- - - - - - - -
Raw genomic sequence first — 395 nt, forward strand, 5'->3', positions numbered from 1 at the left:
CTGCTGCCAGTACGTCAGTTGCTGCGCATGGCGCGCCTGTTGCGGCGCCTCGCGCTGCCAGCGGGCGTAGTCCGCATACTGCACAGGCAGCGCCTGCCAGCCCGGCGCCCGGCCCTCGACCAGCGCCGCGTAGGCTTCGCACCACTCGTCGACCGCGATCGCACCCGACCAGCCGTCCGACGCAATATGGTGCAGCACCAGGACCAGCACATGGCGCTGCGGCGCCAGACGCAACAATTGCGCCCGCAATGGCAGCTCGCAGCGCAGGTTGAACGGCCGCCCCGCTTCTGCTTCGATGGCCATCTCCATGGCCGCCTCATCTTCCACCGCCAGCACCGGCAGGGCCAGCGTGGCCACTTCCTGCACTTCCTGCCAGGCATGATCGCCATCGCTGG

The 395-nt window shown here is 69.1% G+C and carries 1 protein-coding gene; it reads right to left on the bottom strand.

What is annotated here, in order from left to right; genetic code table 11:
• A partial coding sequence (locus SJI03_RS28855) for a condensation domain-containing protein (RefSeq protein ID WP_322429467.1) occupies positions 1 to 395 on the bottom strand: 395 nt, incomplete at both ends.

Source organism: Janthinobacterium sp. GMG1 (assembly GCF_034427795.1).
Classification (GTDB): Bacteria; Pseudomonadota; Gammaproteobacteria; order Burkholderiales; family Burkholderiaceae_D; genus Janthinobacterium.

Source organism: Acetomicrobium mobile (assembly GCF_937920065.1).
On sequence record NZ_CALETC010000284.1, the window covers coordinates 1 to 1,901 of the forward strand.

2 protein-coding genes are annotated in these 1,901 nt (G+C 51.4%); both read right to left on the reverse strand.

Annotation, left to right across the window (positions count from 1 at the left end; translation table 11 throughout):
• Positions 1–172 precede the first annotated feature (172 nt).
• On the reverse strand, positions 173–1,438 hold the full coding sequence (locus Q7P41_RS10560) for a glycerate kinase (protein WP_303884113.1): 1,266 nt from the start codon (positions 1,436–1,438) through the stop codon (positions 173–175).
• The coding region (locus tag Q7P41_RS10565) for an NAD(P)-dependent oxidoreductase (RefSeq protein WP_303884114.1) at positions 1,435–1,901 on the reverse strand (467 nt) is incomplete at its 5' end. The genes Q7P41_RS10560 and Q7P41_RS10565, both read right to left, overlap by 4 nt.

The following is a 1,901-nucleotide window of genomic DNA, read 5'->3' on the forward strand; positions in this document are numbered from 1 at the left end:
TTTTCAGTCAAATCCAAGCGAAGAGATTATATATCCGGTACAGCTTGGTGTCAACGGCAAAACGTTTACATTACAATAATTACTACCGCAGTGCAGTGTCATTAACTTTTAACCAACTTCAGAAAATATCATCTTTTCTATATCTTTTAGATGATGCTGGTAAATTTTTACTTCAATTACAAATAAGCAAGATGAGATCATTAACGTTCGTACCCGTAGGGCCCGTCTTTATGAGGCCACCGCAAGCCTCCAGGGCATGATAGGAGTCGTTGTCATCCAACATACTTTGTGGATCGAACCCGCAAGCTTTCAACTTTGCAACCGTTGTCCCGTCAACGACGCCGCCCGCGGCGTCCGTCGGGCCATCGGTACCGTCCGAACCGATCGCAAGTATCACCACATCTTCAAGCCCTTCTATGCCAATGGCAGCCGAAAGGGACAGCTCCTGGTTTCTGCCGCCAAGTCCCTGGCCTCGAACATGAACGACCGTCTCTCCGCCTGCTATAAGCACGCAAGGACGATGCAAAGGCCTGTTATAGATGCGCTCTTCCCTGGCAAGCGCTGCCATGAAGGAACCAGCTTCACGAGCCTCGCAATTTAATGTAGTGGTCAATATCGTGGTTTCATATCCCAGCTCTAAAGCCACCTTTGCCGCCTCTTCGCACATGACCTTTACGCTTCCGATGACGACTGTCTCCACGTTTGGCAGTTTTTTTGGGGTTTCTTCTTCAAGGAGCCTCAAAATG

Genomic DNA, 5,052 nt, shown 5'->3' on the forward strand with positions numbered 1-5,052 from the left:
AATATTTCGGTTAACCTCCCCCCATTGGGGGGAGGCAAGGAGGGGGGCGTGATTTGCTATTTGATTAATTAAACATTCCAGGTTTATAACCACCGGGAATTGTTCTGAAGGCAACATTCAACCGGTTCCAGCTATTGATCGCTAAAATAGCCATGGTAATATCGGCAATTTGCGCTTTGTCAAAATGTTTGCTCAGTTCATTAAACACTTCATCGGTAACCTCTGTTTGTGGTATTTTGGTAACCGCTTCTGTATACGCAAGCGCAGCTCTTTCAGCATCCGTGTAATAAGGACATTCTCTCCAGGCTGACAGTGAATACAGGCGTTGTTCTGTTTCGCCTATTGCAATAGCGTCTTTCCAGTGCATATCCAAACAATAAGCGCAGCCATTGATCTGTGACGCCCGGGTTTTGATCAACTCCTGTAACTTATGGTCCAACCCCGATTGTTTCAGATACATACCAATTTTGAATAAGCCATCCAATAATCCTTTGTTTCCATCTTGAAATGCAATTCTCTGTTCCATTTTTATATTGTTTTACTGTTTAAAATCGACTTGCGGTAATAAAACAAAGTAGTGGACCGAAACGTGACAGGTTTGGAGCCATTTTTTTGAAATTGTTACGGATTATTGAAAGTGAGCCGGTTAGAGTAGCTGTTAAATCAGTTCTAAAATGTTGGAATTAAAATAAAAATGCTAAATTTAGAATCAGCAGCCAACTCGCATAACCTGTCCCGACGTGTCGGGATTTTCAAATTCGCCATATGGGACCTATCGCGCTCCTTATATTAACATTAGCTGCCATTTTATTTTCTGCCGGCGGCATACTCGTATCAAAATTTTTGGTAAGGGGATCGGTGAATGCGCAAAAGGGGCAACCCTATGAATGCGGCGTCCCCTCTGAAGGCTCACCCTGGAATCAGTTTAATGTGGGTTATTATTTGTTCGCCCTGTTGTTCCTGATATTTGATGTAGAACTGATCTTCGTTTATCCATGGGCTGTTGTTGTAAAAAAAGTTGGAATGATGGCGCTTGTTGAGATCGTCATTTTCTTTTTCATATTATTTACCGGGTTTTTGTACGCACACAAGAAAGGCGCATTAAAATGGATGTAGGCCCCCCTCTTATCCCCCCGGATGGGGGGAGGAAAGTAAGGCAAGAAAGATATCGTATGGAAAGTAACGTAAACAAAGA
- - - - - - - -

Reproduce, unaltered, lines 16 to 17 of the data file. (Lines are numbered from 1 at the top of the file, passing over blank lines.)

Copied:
TTTTCAGTCAAATCCAAGCGAAGAGATTATATATCCGGTACAGCTTGGTGTCAACGGCAAAACGTTTACATTACAATAATTACTACCGCAGTGCAGTGTCATTAACTTTTAACCAACTTCAGAAAATATCATCTTTTCTATATCTTTTAGATGATGCTGGTAAATTTTTACTTCAATTACAAATAAGCAAGATGAGATCATTAACGTTCGTACCCGTAGGGCCCGTCTTTATGAGGCCACCGCAAGCCTCCAGGGCATGATAGGAGTCGTTGTCATCCAACATACTTTGTGGATCGAACCCGCAAGCTTTCAACTTTGCAACCGTTGTCCCGTCAACGACGCCGCCCGCGGCGTCCGTCGGGCCATCGGTACCGTCCGAACCGATCGCAAGTATCACCACATCTTCAAGCCCTTCTATGCCAATGGCAGCCGAAAGGGACAGCTCCTGGTTTCTGCCGCCAAGTCCCTGGCCTCGAACATGAACGACCGTCTCTCCGCCTGCTATAAGCACGCAAGGACGATGCAAAGGCCTGTTATAGATGCGCTCTTCCCTGGCAAGCGCTGCCATGAAGGAACCAGCTTCACGAGCCTCGCAATTTAATGTAGTGGTCAATATCGTGGTTTCATATCCCAGCTCTAAAGCCACCTTTGCCGCCTCTTCGCACATGACCTTTACGCTTCCGATGACGACTGTCTCCACGTTTGGCAGTTTTTTTGGGGTTTCTTCTTCAAGGAGCCTCAAAATG

Genomic DNA, 5,052 nt, shown 5'->3' on the forward strand with positions numbered 1-5,052 from the left: